Bobby Duffy

The Perils of Perception with Bobby Duffy

One in ten French people still believe the earth may be flat; 

One-quarter of Australians think that cavemen and dinosaurs existed at the same time; 

One in nine Brits think the 9/11 attacks were a US government conspiracy; 

15 per cent of Americans  believe that the media or government adds secret mind-controlling signals to television transmissions. 

Our main interest is not niche stupidity or minority belief in conspiracies, but much more general and widespread misperceptions about individual, social and political realities.

Do you eat too much sugar? 

Is violence in the world increasing or decreasing? 

What proportion of your country are Muslim? 

What does it cost to raise a child?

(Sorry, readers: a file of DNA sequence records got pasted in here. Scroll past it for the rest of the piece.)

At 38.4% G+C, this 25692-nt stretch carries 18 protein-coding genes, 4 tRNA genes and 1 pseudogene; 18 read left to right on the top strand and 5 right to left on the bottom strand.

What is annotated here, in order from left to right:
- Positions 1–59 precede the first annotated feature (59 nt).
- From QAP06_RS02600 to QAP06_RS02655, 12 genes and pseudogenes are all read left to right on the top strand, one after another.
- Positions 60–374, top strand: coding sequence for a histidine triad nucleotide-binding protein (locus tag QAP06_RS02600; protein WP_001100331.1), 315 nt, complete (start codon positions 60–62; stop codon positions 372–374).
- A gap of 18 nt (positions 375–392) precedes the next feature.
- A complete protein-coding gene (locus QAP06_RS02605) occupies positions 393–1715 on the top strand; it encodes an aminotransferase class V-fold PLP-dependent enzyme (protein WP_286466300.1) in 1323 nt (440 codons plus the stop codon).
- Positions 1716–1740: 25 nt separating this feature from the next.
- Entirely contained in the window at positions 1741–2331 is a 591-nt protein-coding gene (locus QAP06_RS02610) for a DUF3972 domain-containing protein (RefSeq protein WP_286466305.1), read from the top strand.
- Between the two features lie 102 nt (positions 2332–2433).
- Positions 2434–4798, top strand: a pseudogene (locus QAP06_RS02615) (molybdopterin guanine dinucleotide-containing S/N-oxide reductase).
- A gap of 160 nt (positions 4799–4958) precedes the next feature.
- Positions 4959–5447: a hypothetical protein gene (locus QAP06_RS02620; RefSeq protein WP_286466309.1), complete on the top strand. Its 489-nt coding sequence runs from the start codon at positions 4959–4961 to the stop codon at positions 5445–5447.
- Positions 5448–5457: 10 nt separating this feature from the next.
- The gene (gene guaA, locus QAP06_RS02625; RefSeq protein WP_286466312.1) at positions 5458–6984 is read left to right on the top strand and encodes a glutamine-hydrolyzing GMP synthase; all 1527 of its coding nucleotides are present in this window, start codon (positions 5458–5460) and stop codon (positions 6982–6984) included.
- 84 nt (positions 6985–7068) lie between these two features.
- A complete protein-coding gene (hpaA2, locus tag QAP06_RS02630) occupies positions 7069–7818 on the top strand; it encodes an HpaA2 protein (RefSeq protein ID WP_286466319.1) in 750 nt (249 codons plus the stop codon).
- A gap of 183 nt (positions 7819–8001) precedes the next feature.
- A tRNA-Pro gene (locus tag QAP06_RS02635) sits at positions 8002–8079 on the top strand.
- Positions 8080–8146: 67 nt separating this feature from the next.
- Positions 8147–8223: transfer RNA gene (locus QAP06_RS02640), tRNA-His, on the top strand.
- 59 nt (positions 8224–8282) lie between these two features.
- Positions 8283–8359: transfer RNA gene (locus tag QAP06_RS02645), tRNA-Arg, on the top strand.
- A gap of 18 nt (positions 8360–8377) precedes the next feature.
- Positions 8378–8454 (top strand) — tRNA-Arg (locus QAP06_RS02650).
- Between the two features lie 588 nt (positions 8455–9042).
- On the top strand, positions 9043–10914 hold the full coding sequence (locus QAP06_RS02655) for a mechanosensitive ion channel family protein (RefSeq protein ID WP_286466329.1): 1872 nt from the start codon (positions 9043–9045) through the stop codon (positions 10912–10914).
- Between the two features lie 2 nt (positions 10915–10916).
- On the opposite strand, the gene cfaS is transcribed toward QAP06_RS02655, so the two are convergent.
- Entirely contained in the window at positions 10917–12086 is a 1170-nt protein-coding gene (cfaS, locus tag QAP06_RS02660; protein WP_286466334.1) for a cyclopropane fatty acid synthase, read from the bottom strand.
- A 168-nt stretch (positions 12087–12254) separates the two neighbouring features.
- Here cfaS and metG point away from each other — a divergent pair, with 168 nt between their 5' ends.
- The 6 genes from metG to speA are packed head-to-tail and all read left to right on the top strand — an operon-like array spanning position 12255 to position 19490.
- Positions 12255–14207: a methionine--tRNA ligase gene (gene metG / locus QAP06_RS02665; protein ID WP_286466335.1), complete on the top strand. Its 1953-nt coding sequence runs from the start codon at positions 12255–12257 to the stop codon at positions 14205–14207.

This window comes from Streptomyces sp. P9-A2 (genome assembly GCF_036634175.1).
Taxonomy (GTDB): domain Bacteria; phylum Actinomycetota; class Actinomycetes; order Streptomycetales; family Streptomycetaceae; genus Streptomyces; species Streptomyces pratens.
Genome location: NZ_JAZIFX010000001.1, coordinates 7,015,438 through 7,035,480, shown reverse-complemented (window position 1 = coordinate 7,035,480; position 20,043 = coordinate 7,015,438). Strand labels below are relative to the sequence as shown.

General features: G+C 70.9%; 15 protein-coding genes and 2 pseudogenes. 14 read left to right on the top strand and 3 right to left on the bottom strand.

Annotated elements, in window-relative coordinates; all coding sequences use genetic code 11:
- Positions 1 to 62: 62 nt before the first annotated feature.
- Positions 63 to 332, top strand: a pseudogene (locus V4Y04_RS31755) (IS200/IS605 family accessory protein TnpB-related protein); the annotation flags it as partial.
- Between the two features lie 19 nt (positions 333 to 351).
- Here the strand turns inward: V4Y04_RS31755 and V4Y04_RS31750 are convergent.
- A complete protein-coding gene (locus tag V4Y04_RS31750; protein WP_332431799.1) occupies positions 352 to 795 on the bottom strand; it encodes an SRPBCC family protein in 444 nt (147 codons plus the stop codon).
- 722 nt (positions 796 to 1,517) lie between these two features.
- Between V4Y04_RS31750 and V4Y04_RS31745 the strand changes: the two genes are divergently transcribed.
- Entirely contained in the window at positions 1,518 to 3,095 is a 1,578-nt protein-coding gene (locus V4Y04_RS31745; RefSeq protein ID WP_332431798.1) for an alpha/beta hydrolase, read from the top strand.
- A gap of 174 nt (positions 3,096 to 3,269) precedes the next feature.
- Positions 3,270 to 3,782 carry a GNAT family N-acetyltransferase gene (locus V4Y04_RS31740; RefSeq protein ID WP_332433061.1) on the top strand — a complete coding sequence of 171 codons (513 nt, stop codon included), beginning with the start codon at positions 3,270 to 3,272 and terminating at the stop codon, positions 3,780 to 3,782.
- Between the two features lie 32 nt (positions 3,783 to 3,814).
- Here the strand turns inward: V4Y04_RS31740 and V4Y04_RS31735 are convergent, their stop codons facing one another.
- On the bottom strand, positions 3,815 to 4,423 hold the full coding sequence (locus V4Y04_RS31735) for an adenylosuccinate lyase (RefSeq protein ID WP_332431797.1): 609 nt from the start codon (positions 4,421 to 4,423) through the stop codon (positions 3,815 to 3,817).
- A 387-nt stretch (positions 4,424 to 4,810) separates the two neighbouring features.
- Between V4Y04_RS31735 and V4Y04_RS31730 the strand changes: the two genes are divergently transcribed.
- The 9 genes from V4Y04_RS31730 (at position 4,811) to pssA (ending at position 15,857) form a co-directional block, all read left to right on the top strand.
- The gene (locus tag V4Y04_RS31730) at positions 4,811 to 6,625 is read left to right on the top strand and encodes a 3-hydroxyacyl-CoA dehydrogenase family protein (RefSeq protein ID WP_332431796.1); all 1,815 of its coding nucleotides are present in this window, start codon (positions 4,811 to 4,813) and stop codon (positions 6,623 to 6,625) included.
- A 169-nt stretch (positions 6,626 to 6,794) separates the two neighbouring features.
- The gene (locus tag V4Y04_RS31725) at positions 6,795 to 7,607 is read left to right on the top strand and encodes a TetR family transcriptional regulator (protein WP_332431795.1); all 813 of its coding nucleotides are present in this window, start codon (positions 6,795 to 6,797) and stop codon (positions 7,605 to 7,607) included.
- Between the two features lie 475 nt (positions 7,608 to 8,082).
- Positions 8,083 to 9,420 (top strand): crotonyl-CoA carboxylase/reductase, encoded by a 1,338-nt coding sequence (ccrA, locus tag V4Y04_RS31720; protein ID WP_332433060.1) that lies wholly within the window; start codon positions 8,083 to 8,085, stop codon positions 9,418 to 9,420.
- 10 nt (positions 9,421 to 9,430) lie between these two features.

How much do we need to save for retirement? 

How much tax do the rich pay? 


When we estimate the answers to these fundamental questions that directly affect our lives, we tend to be vastly wrong, irrespective of how educated we are. 

Today’s book – informed by over ten exclusive major polling studies by IPSOS across 40 countries – asks why in the age of the internet, where information should be more accessible than ever, we remain so poorly informed. 

It is a pleasure to welcome the author of The Perils of Perception: Why We’re Wrong About Nearly Everything, Bobby Duffy, welcome to the show.

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